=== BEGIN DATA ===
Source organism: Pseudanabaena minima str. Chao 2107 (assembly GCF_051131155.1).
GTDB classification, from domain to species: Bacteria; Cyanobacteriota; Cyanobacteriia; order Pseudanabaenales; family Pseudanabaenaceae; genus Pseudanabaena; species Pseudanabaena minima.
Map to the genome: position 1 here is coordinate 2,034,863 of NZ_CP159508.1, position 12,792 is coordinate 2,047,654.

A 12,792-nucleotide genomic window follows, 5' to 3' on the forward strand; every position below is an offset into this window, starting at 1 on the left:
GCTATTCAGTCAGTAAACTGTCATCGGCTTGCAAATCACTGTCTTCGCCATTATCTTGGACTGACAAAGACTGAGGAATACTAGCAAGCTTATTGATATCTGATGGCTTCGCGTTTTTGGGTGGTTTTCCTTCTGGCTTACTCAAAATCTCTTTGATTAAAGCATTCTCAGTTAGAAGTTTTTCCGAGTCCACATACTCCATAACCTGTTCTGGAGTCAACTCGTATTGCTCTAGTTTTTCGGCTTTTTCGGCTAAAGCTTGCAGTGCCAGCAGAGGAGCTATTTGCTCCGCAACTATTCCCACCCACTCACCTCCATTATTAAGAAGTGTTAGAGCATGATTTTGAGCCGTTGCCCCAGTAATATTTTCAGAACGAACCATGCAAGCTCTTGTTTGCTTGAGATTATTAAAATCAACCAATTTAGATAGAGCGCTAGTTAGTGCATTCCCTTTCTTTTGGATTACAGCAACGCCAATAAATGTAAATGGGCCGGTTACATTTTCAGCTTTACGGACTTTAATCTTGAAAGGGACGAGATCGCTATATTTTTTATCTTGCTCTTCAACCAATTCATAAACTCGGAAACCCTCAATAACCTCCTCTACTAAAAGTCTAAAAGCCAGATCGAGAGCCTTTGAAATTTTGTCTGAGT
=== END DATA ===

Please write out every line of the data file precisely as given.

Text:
Source organism: Pseudanabaena minima str. Chao 2107 (assembly GCF_051131155.1).
GTDB classification, from domain to species: Bacteria; Cyanobacteriota; Cyanobacteriia; order Pseudanabaenales; family Pseudanabaenaceae; genus Pseudanabaena; species Pseudanabaena minima.
Map to the genome: position 1 here is coordinate 2,034,863 of NZ_CP159508.1, position 12,792 is coordinate 2,047,654.

A 12,792-nucleotide genomic window follows, 5' to 3' on the forward strand; every position below is an offset into this window, starting at 1 on the left:
GCTATTCAGTCAGTAAACTGTCATCGGCTTGCAAATCACTGTCTTCGCCATTATCTTGGACTGACAAAGACTGAGGAATACTAGCAAGCTTATTGATATCTGATGGCTTCGCGTTTTTGGGTGGTTTTCCTTCTGGCTTACTCAAAATCTCTTTGATTAAAGCATTCTCAGTTAGAAGTTTTTCCGAGTCCACATACTCCATAACCTGTTCTGGAGTCAACTCGTATTGCTCTAGTTTTTCGGCTTTTTCGGCTAAAGCTTGCAGTGCCAGCAGAGGAGCTATTTGCTCCGCAACTATTCCCACCCACTCACCTCCATTATTAAGAAGTGTTAGAGCATGATTTTGAGCCGTTGCCCCAGTAATATTTTCAGAACGAACCATGCAAGCTCTTGTTTGCTTGAGATTATTAAAATCAACCAATTTAGATAGAGCGCTAGTTAGTGCATTCCCTTTCTTTTGGATTACAGCAACGCCAATAAATGTAAATGGGCCGGTTACATTTTCAGCTTTACGGACTTTAATCTTGAAAGGGACGAGATCGCTATATTTTTTATCTTGCTCTTCAACCAATTCATAAACTCGGAAACCCTCAATAACCTCCTCTACTAAAAGTCTAAAAGCCAGATCGAGAGCCTTTGAAATTTTGTCTGAGT